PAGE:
This week, I’m thrilled to introduce one of my amazing students, Viki Allerston. It’s her first time in my Guest Writer Spot.
Here ‘s a little bit about her in her own words:
‘I have been telling and writing short stories most of my life and have had a degree of success. Then I started a ‘Writers Bureau’ course for article writing and quickly had two articles accepted in a leading magazine. Their cheques paid for the course!
‘But my first love is writing stories and in order to get back into doing that I have started the ‘Writers Bureau’ fiction course. Esther is my tutor. I also started a novel a few years ago. Life changes got in the way and it was shelved for a long time. But those characters still walk beside me, demanding their story be told. I owe them that and want to finish it.
‘I am often asked where my ideas come from. Quite simply they are all around. Eaves-dropping on buses and in supermarkets, chatting to strangers or just visually noting little incidents helps a lot.
‘By returning to a structured course, my enthusiasm has reignited.’
Now for her entertaining story:
BAD BOY BORIS
As I donned my coat and boots and tucked my wayward hair into a woollen beret, I was aware of his black eyes staring at me, a drool covered tongue hanging from his mouth with its rotting teeth. I could read that look.
`No-o-o-o’ I bellowed, `don’t you dare!’
Grabbing his lead, stopping only to check my yale key was around my neck, I yanked him through the door and safely outside.
If I’m being honest, I am not very fond of my own company. But I like it less when undesirable company is foist upon me. When the phone had rung on Tuesday, I’d known instinctively who it was; when it’s Sharon it sounds different somehow; more strident. Any call from her would not be to my benefit.
`Hello, Sharon,’ I’d said cautiously, ` how are you?’
`I’m in love!’ she had warbled, her delight flooding down the line. ‘His name’s Tom.’
I’d rolled my eyes heavenwards, `I thought that was Paul,’ I’d said, unable to suppress my sarcasm, ’or was it Kevin?’
`Them? Both Users. Wanted to get the bit of money I had from my divorce,’ she’d retorted. `This is real love, Auntie.’ Her voice had taken on a dreamy note. `I’m taking him to Scotland on holiday.’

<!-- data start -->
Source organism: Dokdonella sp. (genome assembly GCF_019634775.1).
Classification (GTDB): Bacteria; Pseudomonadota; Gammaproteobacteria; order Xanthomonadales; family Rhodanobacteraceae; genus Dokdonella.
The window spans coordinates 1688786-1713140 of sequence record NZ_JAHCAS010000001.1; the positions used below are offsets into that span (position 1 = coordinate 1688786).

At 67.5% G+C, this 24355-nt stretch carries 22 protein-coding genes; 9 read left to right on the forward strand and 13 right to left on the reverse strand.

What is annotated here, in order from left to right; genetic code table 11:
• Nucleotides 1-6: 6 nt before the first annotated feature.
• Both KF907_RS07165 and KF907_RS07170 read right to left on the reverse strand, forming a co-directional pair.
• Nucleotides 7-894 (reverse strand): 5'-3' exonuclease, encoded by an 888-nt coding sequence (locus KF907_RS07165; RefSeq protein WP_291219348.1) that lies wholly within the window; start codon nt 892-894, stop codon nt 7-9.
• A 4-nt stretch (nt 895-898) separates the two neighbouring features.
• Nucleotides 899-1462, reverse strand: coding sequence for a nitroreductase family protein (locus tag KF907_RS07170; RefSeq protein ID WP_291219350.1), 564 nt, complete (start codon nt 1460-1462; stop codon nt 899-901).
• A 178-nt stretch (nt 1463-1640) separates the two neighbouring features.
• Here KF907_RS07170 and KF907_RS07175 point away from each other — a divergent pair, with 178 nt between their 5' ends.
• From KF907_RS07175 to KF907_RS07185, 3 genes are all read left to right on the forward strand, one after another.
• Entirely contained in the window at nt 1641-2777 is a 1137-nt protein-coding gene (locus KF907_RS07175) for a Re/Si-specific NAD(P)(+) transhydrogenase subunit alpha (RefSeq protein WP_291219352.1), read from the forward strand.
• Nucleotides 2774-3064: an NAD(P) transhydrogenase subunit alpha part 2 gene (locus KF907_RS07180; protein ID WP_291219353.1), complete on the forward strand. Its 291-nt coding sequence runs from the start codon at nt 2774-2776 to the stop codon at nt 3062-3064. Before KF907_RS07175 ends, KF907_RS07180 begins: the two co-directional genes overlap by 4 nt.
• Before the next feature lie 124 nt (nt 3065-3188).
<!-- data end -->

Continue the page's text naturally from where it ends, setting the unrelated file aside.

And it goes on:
`You’re what?’ I’d squeaked unable to keep my voice level.
`He’s special,’ Sharon had replied defiantly. `We leave Thursday.’ Her voice had softened as she wheedled. `But there’s Boris…’
`No!’ I’d snapped, `I told you, never, never again.’
`He’ll be company, Auntie. You say you’re lonely…’
`Not lonely enough to need a companion like Boris,’ I’d retorted.
`You don’t want me to be happy. Can’t you be pleased for me?’ The icicles in her tone had tinkled as she spoke.
`You’ve given no warning,’ I’d muttered lamely.
`Yes. In the morning,’ she’d said, deliberately mishearing, `see you then.’
`No,’ I’d replied, speaking to the dialling tone.
I’d thumped the table in rage. I hated Boris and hadn’t recovered from his last visit. I’d looked around my shabby room. Re-emulsioning would cost less than a Scottish holiday. I’d crushed the thought as it was born; you don’t keep in touch with your younger relatives just so they’ll care for you in your old age. You do it because it’s a final link with your late husband.
I’d risen early in preparation for my unwanted companion. While the kettle boiled I’d put the biscuit-barrel and the fruit bowl in the cupboard. Pouring the water onto the teabag, I’d looked around. What else? The table- cloth; I’d folded it and put it in the drawer. The vegetable basket. I’d put it in the bedroom shutting the door firmly, doing the same with the bathroom door, determined this time the sitting room with its kitchenette would be the only room disgusting Boris could enter.
The doorbell had rung. Sharon had bustled into the room, her presence filling it. I’d gagged slightly at the overwhelming smell of inexpensive perfume.
`Here he is, Auntie. Be good, Boris.’
She’d gazed down at the brown scruffy-coated dog. Boris wasn’t looking at her; he was staring at me, his black button eyes locked with mine in mutual hatred. I’d turned to Sharon.
Her skirt was short and tight, her heels high, the make-up thick, the eyelashes unbelievably long and lips unnaturally red. The bottle-blonde hair was cropped and gelled into spikes. She wore a short jacket that could have been made from one of Boris’s ancestors. Sometimes it’s hard to believe this is the delightful niece I’d inherited when I married my Ted. As she’s become older she’s changed and definitely takes after my least likable out-laws.
Sharon dumped the basket containing Boris’s lead and a blanket, as smelly as its owner, plus a bag of tins and bowls, on the floor.
`Can’t stop, Auntie. Got to pack.’ She’d air-kissed my cheeks and swept out leaving a stale cloud of perfume and hair lacquer behind her. Throughout the brief visit she had avoided eye contact. I’d known she was up to something but it was the least of my worries. Boris and I just glared at each other.
Thursday. We entered the lift which chugged arthritically down three floors. The graffiti painted door of the building spewed us out into a biting wind and I dragged my reluctant charge across the road to the semi-bald patch of grass incongruously called Paradise Gardens. We stomped around for ten minutes when Boris decided he’d had enough and dived back across the road dragging me along.